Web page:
In 1993, 20th Century Fox Film Scores released a four-CD box set containing music from the original Star Wars trilogy. This release marked the first time that the complete contents of the original double-LP releases of the scores from the first two films became available on CD. Disc one in the set was devoted to Star Wars, with further tracks on disc four.

Since every cue is recorded several times, usually with varying orchestral differences, the final decisions on what takes of cues are used and/or how they are edited to create the tracks was decided by the music editor Kenneth Wannberg. In the time between the original LP release and the Anthology's release, this breakdown was lost. Because of this, many takes of cues used on the Anthology are not the same. This is most obvious on the cue "The Throne Room".[citation needed] Also, the tracks were re-arranged to better follow their chronological order in the film.

1."20th Century Fox Fanfare with CinemaScope Extension" 
2."Main Title" 
3."Imperial Attack" 
4."The Desert/The Robot Auction" 
5."The Little People Work" 
6."The Princess Appears" 
7."The Land of the Sand People" 
8."The Return Home" 
9."Inner City" 
10."Mouse Robot/Blasting Off" 
11."Rescue of the Princess" 
12."The Walls Converge" 
13."Ben's Death/TIE Fighter Attack" 
14."Princess Leia's Theme" 
15."The Last Battle" 
16."The Throne Room/End Title" 
1."20th Century Fox Fanfare with CinemaScope Extension" 
2."Star Wars Main Title" (Alternate) 
4."A Hive of Villainy" 
5."Destruction of Alderaan" 
10."Cantina Band" 
12."Cantina Band #2" 
15."Standing By" 

The alternate version of the Star Wars Main Title can be heard in the end credits for Star Wars Episode IX: The Rise of Skywalker, and is included in the film's soundtrack.

1997 and 2004 Special Edition reissues[edit]

The 1997 release includes the complete film score, including expanded and unreleased tracks.

1."20th Century Fox Fanfare" (Alfred Newman, 1954)0:22
2."Main Title/Rebel Blockade Runner"2:14
3."Imperial Attack"6:42
4."The Dune Sea of Tatooine/Jawa Sandcrawler"5:01
5."The Moisture Farm"2:25
6."The Hologram/Binary Sunset"4:08
7."Landspeeder Search/Attack of the Sand People"3:20
8."Tales of a Jedi Knight/Learn About the Force"4:28
9."Burning Homestead"2:50
10."Mos Eisley Spaceport"2:16
11."Cantina Band"2:46
12."Cantina Band #2"3:54
13."Binary Sunset" (Alternate)
(contains hidden track "Star Wars Main Title" [take 19] (complete recording session version; takes 16-20))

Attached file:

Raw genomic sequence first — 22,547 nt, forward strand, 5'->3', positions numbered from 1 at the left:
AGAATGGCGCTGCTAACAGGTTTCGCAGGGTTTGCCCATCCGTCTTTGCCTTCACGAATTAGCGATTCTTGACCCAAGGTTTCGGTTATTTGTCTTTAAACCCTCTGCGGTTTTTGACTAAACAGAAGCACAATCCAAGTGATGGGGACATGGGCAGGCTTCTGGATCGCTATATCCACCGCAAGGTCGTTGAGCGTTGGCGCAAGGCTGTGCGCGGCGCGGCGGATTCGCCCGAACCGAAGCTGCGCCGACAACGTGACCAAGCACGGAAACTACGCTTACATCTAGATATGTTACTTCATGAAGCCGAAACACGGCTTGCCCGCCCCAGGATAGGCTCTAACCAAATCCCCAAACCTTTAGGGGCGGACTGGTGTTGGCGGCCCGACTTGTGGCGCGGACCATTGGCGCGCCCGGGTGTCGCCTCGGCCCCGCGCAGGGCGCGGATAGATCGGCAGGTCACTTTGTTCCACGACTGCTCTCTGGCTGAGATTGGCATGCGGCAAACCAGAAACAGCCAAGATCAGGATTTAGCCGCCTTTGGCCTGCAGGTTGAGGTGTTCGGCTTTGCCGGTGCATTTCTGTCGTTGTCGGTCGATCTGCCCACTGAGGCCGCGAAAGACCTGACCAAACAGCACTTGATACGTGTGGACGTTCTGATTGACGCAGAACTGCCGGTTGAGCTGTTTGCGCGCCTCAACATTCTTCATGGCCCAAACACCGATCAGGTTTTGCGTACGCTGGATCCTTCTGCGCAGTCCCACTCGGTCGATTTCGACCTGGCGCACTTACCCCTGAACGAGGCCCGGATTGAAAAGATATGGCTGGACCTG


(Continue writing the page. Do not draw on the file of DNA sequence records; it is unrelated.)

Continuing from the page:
Total length:57:33
1."Princess Leia's Theme"4:27
2."The Millennium Falcon/Imperial Cruiser Pursuit"3:51
3."Destruction of Alderaan"1:32
4."The Death Star/The Stormtroopers"3:35
5."Wookiee Prisoner/Detention Block Ambush"4:01
6."Shootout in the Cell Bay/Dianoga"3:48
7."The Trash Compactor"3:06
8."The Tractor Beam/Chasm Crossfire"5:18
9."Ben Kenobi's Death/TIE Fighter Attack"3:51
10."The Battle of Yavin"
  • I. "Launch from the Fourth Moon"
  • II. "X-Wings Draw Fire"
  • III. "Use the Force"

1:11 3:22

11."The Throne Room/End Title"5:37
Total length:48:16

2017 and 2018 Disney reissues[edit]

Walt Disney Records reissued the original 1977 soundtrack album in digital formats and streaming services on January 1, 2017, and on LP record on December 1, 2017, to coincide with the film's fortieth anniversary that same year. The LP reissue featured a remastered soundtrack, hand-etched hologram art, and a 48-page book containing production photographs, liner notes, and essays on John Williams and the music of Star Wars.[3]

Disney released a newly remastered edition of the original 1977 album program on CD, digital download, and streaming services on May 4, 2018. This remaster was newly assembled by Shawn Murphy and Skywalker Sound from the highest-quality master tapes available, rather than sourced from the existing 1977 album masters.[4] On these reissues, the final track ("The Throne Room and End Title") is presented at the correct speed and pitch, having been sped up slightly on the original LP, CD, and 2016 Sony releases.




Original recording log[edit]

The score for Star Wars was recorded over the span of eight days in the month of March 1977. The 1997 Special Edition soundtrack release by RCA Victor included a detailed look at the recording log for all the cues in the film.

Recorded Take Cue Title Selected Take Film Order
1-7 Chasm Crossfire 5, 7 31
8-10 The Death Star 10 23
11-15 Ben Kenobi's Death 13, 15 32
16-20 Main Title 18, 19, 20 1
21-23 The Hologram 22 8
Recording Take Cue Title Selected Take Film Order
24-27 Shootout In The Cell Bay 26, 27 27
28-40 Princess Leia's Theme 33, 40 N/A
41-50 Imperial Attack (Part 1) 44, 50 2
51-53 The Tractor Beam 53 30
54-55 Binary Sunset (Alternate) N/A N/A
Recorded Takes Cue Title Selected Takes Film Order
56-58 Learn About The Force (Part 2) 58 15
59-63 Burning Homestead 62, 63 16
64-67 Wookiee Prisoner 67 25
68-72 Learn About The Force (Part 1) 72 14
Recorded Takes Cue Title Selected Takes Film Order
73-80 Cantina Band 76 18
81-82 Cantina Band #2 81 19
Recorded Takes Cue Title Selected Takes Film Order
83-86 X-Wings Draw Fire 85, 86 35
87-92 Landspeeder Search 92 10
93-94 Tales Of A Jedi Knight (Part 2) N/A N/A
95-97 Tie Fighter Attack 95, 97 33
98-105 The Trash Compactor 101, 102 29
106-109 Tales Of A Jedi Knight (Part 2) 109 13
110-114 The Stormtroopers 114 24
115-116 Dianoga 116 28
117-122 Tales Of A Jedi Knight (Part 1) 122 12